Loyola University Chicago

Department of Philosophy

Graduate Conference

Fall 2018

Call for Papers

The Association of Graduate Students in Philosophy at Loyola University Chicago will hold its annual graduate conference on October 12th & 13th at Loyola University Chicago. The conference will center on the theme of tragedy broadly construed, and will feature keynote addresses by Dr. Fanny Söderbäck (Depaul University) and Dr. Jacqueline Scott (Loyola-Chicago). We are now accepting paper submissions.

Submission Guidelines: We welcome submissions from graduate students working in the humanities. Essays on tragedy in all areas will be considered. Topics might include:

  • the historic significance of tragedies and Tragedy
  • tragic literature and literary theory - tragedy as performance
  • aesthetics and theory of tragedy - tragic elements of the human condition
  • the fate of the tragic hero
  • the tragic formulas present in issues in the contemporary political landscape

We especially encourage papers that address the concerns of traditionally underrepresented and marginalized groups. Please, submit full drafts of no more than 3,000 words for anonymous review to LUCgradconference2018@gmail.com. Essays should be in word or .pdf format. Please include your full name, institutional affiliation, department, and title of the essay in the body of the e-mail for submission. Notices of acceptance will be sent by August 9th, 2018. For more information, please e-mail Robert Budron at rbudron@luc.edu.

Fall 2017

Loyola​ ​Philosophy​ ​Graduate​ ​Conference​ ​2017
FRIDAY,​ ​OCTOBER​ ​6,​ ​2017   

8:00-8:30 Breakfast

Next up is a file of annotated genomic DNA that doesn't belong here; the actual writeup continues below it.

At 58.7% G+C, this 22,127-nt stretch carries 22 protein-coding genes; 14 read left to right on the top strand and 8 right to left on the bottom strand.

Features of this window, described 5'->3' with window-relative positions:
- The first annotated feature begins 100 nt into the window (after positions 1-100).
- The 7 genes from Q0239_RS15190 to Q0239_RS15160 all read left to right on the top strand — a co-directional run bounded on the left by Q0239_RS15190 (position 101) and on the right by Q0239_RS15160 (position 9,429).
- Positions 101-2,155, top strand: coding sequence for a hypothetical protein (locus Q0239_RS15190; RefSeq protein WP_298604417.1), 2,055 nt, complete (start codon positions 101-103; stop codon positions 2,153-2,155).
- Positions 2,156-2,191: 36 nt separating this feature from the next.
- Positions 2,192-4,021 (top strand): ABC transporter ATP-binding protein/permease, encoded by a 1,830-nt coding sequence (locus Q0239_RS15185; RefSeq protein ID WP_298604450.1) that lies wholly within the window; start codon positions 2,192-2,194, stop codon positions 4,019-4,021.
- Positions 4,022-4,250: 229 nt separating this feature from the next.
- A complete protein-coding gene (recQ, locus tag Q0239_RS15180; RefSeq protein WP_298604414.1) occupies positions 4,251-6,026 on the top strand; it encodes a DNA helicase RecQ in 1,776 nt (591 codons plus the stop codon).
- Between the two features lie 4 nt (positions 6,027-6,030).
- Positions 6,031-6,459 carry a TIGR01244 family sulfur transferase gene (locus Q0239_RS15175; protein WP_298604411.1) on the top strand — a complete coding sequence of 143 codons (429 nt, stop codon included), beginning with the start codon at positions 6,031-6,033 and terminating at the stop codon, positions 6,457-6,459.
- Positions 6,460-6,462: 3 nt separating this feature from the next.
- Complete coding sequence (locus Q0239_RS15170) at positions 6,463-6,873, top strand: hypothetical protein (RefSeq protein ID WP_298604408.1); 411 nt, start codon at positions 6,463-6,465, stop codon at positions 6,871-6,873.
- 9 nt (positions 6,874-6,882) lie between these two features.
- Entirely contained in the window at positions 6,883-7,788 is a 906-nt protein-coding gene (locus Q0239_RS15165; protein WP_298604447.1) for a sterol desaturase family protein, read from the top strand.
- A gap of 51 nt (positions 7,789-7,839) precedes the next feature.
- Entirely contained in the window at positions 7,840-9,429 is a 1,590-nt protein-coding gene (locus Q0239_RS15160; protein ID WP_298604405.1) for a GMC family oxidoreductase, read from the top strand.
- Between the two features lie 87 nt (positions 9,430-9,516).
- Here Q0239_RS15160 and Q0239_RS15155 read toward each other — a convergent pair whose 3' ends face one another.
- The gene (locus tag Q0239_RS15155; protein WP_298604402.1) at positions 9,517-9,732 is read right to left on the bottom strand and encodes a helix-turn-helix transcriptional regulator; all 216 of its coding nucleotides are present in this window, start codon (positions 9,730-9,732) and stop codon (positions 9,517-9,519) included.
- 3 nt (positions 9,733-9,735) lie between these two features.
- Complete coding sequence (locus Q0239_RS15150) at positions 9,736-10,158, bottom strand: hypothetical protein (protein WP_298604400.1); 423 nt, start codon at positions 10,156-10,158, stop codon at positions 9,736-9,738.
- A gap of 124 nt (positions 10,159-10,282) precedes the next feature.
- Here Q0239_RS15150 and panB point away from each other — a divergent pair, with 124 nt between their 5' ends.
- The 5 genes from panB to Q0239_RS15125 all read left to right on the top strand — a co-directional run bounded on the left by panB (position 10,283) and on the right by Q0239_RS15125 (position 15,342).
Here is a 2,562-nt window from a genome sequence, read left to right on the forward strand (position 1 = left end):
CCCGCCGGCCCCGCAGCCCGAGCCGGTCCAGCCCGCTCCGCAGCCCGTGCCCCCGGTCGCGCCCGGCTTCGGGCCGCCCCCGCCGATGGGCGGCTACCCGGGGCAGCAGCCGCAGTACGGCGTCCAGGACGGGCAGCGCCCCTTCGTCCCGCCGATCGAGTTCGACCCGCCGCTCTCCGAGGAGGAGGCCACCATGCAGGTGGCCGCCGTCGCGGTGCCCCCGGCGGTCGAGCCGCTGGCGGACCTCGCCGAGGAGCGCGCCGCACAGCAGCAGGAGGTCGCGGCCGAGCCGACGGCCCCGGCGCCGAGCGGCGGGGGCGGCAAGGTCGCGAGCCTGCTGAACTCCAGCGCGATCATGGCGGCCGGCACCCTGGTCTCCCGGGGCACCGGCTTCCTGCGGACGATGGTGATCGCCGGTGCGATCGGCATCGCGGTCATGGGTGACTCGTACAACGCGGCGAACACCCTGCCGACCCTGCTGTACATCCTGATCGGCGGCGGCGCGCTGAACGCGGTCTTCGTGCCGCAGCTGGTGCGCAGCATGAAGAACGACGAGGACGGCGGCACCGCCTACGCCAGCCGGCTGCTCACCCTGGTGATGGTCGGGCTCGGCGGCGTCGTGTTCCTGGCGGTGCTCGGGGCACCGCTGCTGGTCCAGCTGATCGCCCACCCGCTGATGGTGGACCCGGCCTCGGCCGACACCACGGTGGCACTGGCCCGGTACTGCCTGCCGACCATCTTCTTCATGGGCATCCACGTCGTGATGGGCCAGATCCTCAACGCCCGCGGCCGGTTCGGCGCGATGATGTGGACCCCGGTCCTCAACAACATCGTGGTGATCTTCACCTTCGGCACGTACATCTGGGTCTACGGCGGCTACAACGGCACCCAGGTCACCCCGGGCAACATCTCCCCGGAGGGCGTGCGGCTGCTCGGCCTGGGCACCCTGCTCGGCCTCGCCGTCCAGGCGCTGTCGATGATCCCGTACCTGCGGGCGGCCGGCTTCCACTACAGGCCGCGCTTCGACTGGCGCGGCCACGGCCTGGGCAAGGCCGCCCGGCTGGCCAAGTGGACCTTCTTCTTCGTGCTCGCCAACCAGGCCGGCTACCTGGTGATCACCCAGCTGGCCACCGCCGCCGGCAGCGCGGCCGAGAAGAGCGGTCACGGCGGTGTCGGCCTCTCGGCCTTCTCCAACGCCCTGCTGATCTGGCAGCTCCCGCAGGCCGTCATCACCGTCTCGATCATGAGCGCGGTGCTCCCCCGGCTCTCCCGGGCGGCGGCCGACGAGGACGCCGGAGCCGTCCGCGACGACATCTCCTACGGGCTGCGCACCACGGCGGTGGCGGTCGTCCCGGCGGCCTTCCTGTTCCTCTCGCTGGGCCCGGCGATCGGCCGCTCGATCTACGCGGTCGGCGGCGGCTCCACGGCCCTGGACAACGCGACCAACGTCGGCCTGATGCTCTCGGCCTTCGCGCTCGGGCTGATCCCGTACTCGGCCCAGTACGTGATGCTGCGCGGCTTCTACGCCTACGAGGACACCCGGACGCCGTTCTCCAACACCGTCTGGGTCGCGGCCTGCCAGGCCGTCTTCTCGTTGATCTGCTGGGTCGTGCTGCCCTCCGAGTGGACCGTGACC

8:30-8:50 Opening Remarks

Panel​ ​1:​ ​Discourse 

Claire Lockard, Loyola University Chicago
Against Charity: The Charitability Gap and Why It Matters for Philosophy Teachers

Pippa Friedman, Loyola University Chicago
Familiar Facts: Situating Discourse in a Context of Inequality

Katie Bellamy Mitchell, University of Chicago
Navigating Discursive Identity Fragility: A Foucauldian-Socratic Approach

Panel​ ​2:​ ​Decentralization 

Jason Byas, University of Illinois Urbana-Champaign
Methodological Anarchism: Politics Beyond Policy

Kevin Rickman, University of Hawaii - Manoa
A Zhuangzian Interpretation of Anarchy

Alec Stubbs, Loyola University Chicago
Blockchain Democracy: Dissent through Decentralization

12:15-1:00 Lunch!

Panel​ ​3:​ ​Structural​ ​Oppression 

Humberto Gonzalez Nuñez, Villanova University
By the Power of Refusal: On Maurice Blanchot's Passion politique

Kaitlyn Conners, Villanova University
She Was(n't) Laughing for It: Resisting Logics of Oppression with Humor(lessness)

Eric Aldieri, DePaul University
Childhood as Dissent: Benjamin's Figure of the Child as a Response to Lee Edelman

Timour Kamran, Villanova University
What is the Role of a Socialist Intellectual?

Keynote​ ​Speaker:​ ​Dr.​ ​Gabriel​ ​Rockhill,​ ​Villanova​ ​University 
“War of Images & Images of War: from Frederick Douglass and Emmett Till to #BLM and Beyond”

SATURDAY,​ ​OCTOBER​ ​7,​ ​2017 

8:00-9:00 Breakfast

Panel​ ​4:​ ​Argumentation 

John Caravello, University of California, Santa Barbara
Empathy, Open-Mindedness and Virtue in Argumentation

Robert Riordan, Marquette University
Reasonable Disagreements: They Are Possible

Andrew Lichter, University of Wisconsin-Madison
On the Harms & Commitments of Blame

Panel​ ​5:​ ​Community​ ​Dissent 

Jake Spinella, Georgia State University
Whose Reconciliation? Indigenous Peoples and Truth Commissions

Abram Capone, Loyola University Chicago
Counterpublics and the Social Capital of Music: Leveraging Aesthetics in Group Formation

Taylor Rogers, Northwestern University
Ideas that Change Us: Dissent, Democracy, and Kant's Regulative Ideas

12:15-1:30 Lunch!

Panel​ ​6:​ ​Political​ ​Obligation 

Emily Lacy, University of Illinois - Chicago
Engaging with Citizens and with Art

Betty Stoneman, Emory University
Political Obligation and Civil Disobedience in Aristotle by way of Justice and Friendship

Jay Carlson, Loyola University Chicago
Epistemology of Disagreement and Political Deliberation

Panel​ ​7:​ ​(Non?)violence 

Ryan Quandt, University of South Florida
The Systematicity of Dissent: Levinas, Derrida, & the Problem of Identity

Thomas Hansberger, Marquette University
Antifa: Friends or Foes?

Timothy Sommers, University of Iowa
The Irrelevance of Nonviolence to Dissent

Keynote​ ​Speaker:​ ​Dr.​ ​Joy​ ​Gordon,​ ​Loyola​ ​University​ ​Chicago
“What Dissent Looks Like on the United Nations Security Council”